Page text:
“An active line, moving freely, goes for a stroll on its own, without destination”
(Paul Klee 1964)
Recent work explores possibilities inherent in play and exploration without destination. Using both materials and ideas with connection to past interests in ceramics, drawing and sound, combinations of materials interact freely during play. Through iterative process, based on enquiry into the nature of the line and concern for material qualities, decision pathways evolve and criteria become established. This creates an environment for emergence, as described by Verwoet in discussing the paintings of Tomma Abts (2005).While maintaining a continual alertness to the state of matter, yet relinquishing control, subconscious processes are fully engaged. Play is a key, allowing the unanticipated to both emerge and be recognised. The works access kinetic interplay between the elastic fragility of thin porcelain lines, which themselves become the architects of sound driven through the familiarity and functionality of unadorned speaker drivers. A flow of energy is reflected in this imagining and generation of sound, sound that may in turn seduce and create unease. The line is revealed as a signal, a recording, a transduced flow of energy existing in space and time, something not constrained to two-dimensions but something, physical, tangible, active. Similar interests have been explored by, among others, Francis Alijs (The Green Line, 2004) and Janet Cardiff (Alter Banhof Video Walk, 2012). Both have, through kinetic engagement of either artist (Alijs) or audience (Cardiff) expanded the sense of line, and in the process opened to question its relationship to the external world.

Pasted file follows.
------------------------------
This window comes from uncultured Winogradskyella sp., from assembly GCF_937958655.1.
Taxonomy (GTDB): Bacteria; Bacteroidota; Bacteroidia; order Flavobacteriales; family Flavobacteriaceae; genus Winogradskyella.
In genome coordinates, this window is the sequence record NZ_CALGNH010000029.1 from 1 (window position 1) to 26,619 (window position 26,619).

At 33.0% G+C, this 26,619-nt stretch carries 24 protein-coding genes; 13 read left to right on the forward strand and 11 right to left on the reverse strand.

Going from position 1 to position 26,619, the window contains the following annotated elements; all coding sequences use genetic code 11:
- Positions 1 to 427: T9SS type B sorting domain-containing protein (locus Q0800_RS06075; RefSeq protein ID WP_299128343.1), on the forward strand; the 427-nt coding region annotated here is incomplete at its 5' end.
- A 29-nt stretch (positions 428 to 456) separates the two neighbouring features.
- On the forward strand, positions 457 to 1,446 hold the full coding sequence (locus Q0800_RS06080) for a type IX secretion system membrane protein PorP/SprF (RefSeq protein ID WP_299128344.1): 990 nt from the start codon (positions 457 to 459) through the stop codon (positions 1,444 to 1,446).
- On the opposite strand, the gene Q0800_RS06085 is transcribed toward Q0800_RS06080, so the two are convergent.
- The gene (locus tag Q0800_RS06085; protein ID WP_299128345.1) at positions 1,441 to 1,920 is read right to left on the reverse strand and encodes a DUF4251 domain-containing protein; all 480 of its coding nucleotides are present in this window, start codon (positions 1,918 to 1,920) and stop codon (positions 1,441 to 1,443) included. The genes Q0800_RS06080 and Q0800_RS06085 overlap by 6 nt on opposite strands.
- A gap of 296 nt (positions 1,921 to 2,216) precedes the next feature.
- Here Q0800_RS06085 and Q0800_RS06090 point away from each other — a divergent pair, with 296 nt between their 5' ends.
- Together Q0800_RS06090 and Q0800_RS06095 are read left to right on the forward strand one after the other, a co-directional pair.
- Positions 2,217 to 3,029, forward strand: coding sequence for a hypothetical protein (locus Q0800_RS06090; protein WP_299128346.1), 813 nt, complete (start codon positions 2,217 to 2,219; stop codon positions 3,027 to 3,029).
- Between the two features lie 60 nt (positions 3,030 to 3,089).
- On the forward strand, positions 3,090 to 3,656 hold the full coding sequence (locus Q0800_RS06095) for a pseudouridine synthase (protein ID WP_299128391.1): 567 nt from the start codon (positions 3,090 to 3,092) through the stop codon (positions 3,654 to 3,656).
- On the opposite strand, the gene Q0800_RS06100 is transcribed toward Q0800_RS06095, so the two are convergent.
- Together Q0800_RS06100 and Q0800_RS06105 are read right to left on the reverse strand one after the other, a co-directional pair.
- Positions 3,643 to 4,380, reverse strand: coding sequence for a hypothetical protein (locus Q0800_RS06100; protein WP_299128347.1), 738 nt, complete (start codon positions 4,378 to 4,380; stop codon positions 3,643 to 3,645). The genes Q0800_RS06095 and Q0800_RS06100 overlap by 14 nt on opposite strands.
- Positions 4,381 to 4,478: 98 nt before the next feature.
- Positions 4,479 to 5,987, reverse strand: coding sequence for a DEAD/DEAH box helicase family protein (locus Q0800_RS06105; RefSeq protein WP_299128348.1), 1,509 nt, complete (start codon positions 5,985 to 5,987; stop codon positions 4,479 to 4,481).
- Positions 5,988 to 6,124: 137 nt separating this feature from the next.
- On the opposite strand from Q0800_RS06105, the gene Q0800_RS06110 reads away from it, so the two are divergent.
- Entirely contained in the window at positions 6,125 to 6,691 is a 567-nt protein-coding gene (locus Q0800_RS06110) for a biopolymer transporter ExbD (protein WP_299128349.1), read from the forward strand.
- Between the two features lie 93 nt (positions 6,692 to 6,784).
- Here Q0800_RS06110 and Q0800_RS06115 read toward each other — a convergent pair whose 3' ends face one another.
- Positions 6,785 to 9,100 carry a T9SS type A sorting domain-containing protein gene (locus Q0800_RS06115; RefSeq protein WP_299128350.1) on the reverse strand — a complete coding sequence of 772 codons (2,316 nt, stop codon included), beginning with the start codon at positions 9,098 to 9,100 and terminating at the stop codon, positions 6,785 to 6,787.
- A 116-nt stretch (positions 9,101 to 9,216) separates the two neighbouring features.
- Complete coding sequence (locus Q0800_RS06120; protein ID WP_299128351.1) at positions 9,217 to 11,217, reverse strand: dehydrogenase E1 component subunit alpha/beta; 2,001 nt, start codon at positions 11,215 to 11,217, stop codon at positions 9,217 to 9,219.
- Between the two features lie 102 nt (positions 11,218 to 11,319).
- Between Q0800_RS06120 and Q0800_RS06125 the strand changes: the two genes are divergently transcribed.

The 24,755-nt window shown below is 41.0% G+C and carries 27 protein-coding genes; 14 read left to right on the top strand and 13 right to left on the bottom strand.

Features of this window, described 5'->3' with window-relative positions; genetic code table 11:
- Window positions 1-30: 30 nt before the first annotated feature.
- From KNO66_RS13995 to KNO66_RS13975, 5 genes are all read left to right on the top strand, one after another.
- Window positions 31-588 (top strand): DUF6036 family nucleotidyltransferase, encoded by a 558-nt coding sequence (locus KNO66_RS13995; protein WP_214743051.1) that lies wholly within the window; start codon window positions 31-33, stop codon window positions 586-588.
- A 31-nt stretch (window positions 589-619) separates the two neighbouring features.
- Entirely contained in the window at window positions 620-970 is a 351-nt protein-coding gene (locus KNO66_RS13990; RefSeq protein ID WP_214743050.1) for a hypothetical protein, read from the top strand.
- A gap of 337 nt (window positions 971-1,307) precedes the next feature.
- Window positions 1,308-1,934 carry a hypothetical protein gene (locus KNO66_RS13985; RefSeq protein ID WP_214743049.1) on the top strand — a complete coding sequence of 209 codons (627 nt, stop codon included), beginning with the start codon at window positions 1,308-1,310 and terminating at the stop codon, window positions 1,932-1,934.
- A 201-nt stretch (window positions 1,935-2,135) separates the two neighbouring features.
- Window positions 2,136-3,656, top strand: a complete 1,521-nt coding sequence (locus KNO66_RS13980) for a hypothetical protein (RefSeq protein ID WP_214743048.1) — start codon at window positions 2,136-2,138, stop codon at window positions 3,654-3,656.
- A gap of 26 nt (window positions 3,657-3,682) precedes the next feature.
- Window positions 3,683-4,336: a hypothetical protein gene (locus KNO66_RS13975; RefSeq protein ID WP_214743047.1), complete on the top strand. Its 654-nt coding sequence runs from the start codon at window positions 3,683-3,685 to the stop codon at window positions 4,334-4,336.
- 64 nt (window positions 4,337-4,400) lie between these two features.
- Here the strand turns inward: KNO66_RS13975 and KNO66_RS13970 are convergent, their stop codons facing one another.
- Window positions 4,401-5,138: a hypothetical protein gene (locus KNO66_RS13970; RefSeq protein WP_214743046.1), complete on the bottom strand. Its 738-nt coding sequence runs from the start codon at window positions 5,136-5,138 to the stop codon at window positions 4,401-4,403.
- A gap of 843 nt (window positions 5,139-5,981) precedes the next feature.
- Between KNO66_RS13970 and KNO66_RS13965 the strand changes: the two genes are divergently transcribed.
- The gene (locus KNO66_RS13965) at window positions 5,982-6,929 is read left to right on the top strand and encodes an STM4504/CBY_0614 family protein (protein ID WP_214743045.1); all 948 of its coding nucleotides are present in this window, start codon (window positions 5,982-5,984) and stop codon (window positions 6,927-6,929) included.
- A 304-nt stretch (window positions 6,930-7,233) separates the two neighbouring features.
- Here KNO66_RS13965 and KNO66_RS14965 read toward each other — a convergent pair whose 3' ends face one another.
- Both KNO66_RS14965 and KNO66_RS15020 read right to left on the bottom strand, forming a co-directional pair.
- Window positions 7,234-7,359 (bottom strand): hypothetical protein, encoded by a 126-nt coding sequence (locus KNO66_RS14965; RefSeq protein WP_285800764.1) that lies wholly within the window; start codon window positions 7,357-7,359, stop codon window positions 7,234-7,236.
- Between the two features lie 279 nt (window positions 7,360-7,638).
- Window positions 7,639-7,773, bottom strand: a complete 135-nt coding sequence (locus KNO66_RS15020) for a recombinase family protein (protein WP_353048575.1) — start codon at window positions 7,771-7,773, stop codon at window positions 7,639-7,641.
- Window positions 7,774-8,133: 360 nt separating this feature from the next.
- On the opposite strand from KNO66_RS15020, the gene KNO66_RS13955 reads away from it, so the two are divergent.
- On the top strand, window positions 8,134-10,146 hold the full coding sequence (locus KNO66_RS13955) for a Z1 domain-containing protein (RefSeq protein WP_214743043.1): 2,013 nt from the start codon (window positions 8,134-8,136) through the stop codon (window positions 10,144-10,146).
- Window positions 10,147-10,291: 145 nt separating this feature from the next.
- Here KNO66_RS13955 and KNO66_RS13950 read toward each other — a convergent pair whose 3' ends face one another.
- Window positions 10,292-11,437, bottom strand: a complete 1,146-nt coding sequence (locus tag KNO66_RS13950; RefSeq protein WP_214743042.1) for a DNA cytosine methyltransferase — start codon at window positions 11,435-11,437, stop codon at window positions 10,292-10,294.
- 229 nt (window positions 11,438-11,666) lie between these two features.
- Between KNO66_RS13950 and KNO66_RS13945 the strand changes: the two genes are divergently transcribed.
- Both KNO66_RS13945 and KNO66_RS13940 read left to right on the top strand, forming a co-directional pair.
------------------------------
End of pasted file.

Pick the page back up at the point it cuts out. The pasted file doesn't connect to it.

The Canadian sculptor David Altmejd, in answer to a question regarding the nature of metaphysics in his work, expressed the wish that everything were visible and that “even the energy and liveliness and potential for transformation were visually evident” (Hull 2011). In seeking and recognising the unanticipated, my work is influenced by how expanding understandings of physical cosmology challenge our sense of self, of significance, of meaning and how metaphysical cosmology addresses this. I would argue that through interaction with our senses, art leads us to address profound questions and understandings. That in fact the hidden might be revealed more richly by contemplation of the work than by mere visualisation, that a central element in art is the creative process brought by the audience. This underlies an evolving interest in the coherences and contrasts between western cultures of art and science.
At this stage I relate my approach to that of the palimpsest, a manuscript from which text has, perhaps repeatedly, been effaced either wholly or partially before being overwritten with potentially unrelated content. The erased text in such scrolls may reappear over time. This allows an entirely open mind-set, with the expectation that novel approaches will be unhindered, but may be informed by prior knowledge, referencing emergence as a maker’s strategy.
Alÿs, Francis (2004) accessed 21/3/2018 http://francisalys.com/the-green-line/
Cardiff, Janet (2013) accessed 23/03/2018 http://www.cardiffmiller.com/artworks/walks/bahnhof.html
Hull (2011) accessed 14 May 2018 https://www.artinamericamagazine.com/news-features/interviews/david-altmejd-andrea-rosen/
Verwoet, Jan. (2005) “Emergence: On the painting of Tomma Abts”. In Tomma Abts, 41-48 Phaidon Press Ltd